A Stunning Outback Experience
Karijini National Park is an absolutely amazing part of the Western Australian wilderness and one of the most beautiful nature preserves in all of Australia
The park is located in the remote Pilbara region. If you want to see really fantastic nature and want the real Outback experience, this is the place to go. Western Australia in general has a lot to offer in that respect.
Karijini National Park is a part of the Hamersley Ranges. There are many gorges in the ranges but the most spectacular ones are found in Karijini National Park where you will find eight main gorges of up to a 100 metres (328 ft) deep cut steep-sided chasms. Some of the highlights are Danes, Weano, Hancock, Knox, Joffre and Kalamina Gorges.
The park is categorised as a semi-desert and it can get really hot during the day, so the ideal times to visit are late autumn, winter and early spring.
There’s a great diversion of wildlife and plants in the park. You may encounter red kangaroos, rock wallabies, echidnas, goannas and great variety of birds. The wildflowers you will see depend on the season. During the cooler season you may be able to see the yellow-flowering cassias, wattles, northern bluebells and mulla-mullas.
One thing that is very noticeable all around the park are the many termite mounds. Some of them are absolutely massive. There is also a lot of spinifex which is a really spiky grass plant which dominates this kind of desert area in Australia.
Geology: Formation of the Breathtaking Gorges
The plateau that forms the Hamersley Range has been deeply dissected to expose the vertical features of 2,500 million years old red rocks known as banded iron formation. These rocks go back to the Archaean period where very little oxygen filled the atmosphere and there were only simple lifeforms such as bacteria and algae.
The rivers that run through the gorges are tributaries of the Fortescue River which flows on the northern side of the Hamersley Range. They change from small creeks to the steep-sided chasms with a waterfall marking the dramatic transition most of the time.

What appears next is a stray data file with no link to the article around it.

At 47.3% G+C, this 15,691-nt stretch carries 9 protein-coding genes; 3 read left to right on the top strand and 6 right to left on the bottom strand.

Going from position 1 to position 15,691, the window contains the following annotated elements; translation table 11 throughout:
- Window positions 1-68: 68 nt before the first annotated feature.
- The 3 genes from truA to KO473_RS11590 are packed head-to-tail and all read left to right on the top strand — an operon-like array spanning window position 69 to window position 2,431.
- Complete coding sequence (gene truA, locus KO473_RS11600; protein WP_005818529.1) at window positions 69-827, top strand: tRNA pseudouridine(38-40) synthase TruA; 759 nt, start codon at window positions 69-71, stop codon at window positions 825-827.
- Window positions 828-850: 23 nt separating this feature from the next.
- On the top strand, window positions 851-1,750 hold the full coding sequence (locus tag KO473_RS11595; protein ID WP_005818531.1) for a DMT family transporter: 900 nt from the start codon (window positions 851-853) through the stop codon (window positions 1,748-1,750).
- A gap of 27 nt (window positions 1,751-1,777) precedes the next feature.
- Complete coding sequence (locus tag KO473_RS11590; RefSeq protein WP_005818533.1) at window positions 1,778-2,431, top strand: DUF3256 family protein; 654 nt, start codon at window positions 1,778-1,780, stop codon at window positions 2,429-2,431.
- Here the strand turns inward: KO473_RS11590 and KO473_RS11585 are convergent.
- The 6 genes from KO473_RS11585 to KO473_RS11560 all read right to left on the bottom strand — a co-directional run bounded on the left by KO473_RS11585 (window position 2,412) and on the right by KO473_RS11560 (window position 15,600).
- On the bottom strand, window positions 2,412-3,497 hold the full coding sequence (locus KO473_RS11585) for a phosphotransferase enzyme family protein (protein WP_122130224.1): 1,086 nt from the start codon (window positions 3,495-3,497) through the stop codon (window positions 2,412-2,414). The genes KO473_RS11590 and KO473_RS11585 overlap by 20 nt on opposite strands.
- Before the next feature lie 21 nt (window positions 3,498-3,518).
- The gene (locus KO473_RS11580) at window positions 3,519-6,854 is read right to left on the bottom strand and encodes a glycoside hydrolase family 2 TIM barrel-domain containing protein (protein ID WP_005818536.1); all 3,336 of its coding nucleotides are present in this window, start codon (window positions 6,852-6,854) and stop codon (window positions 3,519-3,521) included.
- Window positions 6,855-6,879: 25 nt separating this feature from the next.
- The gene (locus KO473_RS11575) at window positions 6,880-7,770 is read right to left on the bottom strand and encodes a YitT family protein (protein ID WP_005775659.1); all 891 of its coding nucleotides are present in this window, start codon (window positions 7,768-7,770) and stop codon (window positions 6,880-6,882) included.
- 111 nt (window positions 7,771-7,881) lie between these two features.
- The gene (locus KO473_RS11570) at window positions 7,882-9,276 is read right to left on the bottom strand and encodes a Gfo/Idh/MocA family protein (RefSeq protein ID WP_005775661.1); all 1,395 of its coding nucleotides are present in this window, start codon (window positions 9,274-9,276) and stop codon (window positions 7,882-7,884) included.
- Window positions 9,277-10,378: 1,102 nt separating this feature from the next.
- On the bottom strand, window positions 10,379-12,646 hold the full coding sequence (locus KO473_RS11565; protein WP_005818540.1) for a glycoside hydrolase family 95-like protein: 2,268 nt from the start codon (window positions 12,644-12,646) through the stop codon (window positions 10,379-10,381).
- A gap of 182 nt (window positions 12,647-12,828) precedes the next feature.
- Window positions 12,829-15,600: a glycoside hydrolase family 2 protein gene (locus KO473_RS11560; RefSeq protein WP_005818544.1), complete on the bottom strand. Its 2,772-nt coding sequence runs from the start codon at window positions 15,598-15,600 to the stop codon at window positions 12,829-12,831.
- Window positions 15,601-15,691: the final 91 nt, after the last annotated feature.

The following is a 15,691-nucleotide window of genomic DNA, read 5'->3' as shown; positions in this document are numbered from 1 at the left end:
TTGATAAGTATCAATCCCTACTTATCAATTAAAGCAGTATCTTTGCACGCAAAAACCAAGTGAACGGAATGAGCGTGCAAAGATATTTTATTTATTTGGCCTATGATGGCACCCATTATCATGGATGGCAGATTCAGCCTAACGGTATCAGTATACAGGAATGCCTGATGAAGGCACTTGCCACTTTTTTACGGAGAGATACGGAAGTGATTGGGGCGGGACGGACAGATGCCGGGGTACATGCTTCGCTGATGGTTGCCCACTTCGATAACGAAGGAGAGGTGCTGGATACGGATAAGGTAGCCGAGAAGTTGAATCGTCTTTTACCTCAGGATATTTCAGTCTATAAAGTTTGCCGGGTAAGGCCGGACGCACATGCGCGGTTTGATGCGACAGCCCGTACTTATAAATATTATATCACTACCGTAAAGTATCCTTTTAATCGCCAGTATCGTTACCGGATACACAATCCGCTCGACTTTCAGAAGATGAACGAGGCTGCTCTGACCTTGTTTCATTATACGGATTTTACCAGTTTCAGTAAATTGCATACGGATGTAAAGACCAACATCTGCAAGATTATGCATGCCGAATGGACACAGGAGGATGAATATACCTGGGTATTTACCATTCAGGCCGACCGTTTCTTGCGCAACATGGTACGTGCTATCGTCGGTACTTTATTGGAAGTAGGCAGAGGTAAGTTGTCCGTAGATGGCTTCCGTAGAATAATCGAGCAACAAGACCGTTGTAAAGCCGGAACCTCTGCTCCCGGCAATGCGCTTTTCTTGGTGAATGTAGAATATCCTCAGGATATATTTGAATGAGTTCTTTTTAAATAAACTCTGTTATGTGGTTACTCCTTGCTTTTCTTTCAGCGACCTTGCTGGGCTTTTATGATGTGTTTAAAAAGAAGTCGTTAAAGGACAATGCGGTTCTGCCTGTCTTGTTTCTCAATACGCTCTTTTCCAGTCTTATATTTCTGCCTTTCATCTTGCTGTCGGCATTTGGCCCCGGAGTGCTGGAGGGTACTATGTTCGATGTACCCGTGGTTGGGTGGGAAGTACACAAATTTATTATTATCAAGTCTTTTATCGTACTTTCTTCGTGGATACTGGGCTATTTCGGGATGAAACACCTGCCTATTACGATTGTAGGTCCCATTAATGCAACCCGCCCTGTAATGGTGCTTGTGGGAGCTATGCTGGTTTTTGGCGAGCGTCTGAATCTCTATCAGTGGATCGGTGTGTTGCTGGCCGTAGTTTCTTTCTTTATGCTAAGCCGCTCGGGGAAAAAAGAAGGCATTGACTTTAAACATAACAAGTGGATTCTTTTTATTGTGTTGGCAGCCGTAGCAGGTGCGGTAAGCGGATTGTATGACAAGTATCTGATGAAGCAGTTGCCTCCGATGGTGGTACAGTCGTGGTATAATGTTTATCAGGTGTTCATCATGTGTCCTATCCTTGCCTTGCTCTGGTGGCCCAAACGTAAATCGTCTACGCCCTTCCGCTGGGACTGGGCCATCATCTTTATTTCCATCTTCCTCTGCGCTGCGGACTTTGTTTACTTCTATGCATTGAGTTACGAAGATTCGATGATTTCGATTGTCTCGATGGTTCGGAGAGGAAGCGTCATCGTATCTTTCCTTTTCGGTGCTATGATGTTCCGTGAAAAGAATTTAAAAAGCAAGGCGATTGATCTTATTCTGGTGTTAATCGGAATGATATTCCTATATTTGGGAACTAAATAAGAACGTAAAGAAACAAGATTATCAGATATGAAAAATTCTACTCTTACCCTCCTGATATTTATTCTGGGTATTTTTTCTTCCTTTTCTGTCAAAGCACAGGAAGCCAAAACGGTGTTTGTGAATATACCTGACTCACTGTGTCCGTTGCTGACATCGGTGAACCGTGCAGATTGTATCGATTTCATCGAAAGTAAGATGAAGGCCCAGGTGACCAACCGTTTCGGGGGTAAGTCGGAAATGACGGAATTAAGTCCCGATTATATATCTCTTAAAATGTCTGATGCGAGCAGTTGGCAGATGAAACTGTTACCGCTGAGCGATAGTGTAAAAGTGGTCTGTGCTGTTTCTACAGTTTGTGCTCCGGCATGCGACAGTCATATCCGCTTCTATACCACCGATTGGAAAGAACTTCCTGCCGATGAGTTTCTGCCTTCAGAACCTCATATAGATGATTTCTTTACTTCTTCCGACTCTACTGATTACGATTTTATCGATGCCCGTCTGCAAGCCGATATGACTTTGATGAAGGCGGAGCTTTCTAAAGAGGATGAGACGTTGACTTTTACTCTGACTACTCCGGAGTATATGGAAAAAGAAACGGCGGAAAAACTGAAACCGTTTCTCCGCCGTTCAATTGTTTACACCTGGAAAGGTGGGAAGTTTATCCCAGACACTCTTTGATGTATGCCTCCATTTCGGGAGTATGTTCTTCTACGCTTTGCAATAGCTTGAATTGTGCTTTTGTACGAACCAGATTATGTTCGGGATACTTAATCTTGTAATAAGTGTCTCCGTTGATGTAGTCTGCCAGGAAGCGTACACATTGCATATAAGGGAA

The rock visible in and around the gorges are mainly banded iron formation which are composed of alternating thin layers of fine-grained quartz, iron oxides, carbonate minerals and chert which are hard and resistant to weathering. Interestingly, the rocks are in most cases vaguely magnetic. The rocks belong to the Brockman Iron Formation which is mined elsewhere in the Pilbara region. The grey and light brown dolomite rock and purple and pink shale rock are also present.
Even though the rocks of the Hamersley Range are several hundreds of millions years old, most the present landscape was formed within the past ten million years. Geologists call it the Hamersley Surface. It is uncertain how exactly the area was formed but it is believed that erosion happened during the Late Cretaceous or Early Cainozoic periods when the Pilbara tilted to the north-west.
This would allow for the rivers to cut through the soft rocks of dolomite and shale beneath the banded iron and this erosion would create the stunning gorges and waterfalls. Lines of weakness such as faults and joints speeded up the process which was also supported by the dry climate and which made it difficult for vegetation to grow and protect the valley sides.
Many creeks have exploited joints or other factures cutting across the rocks. These watercourses are normally straight and in most cases have a parallel neighbouring valley such as the lower Wittenoom Gorge and Bee Gorge. If two or more directions of jointing are present, angular creek junctions have been formed like in Red, Weano, Hancock and Joffre Gorges cross each other.
In places where the gorges are not deep chasms they have slopes and a step appearance. This is due to an alternation in weak and resistant rock types. The easily eroded soft rock such as shale and dolomite form the gentle slopes, where the more resistant rock such as the banded iron are represented by the steep cliffs.
Exploration of the Region
English born Australian explorer F.T. Gregory led a party through the area in 1861 which he named the Hamersley Range after his friend Edward Hamersley. Gregory was the first explorer of the Pilbara region. His party anchored at Karratha and spent five months exploring the area around the headwaters of Ashburton, Fortescue, DeGray and Oakover Rivers.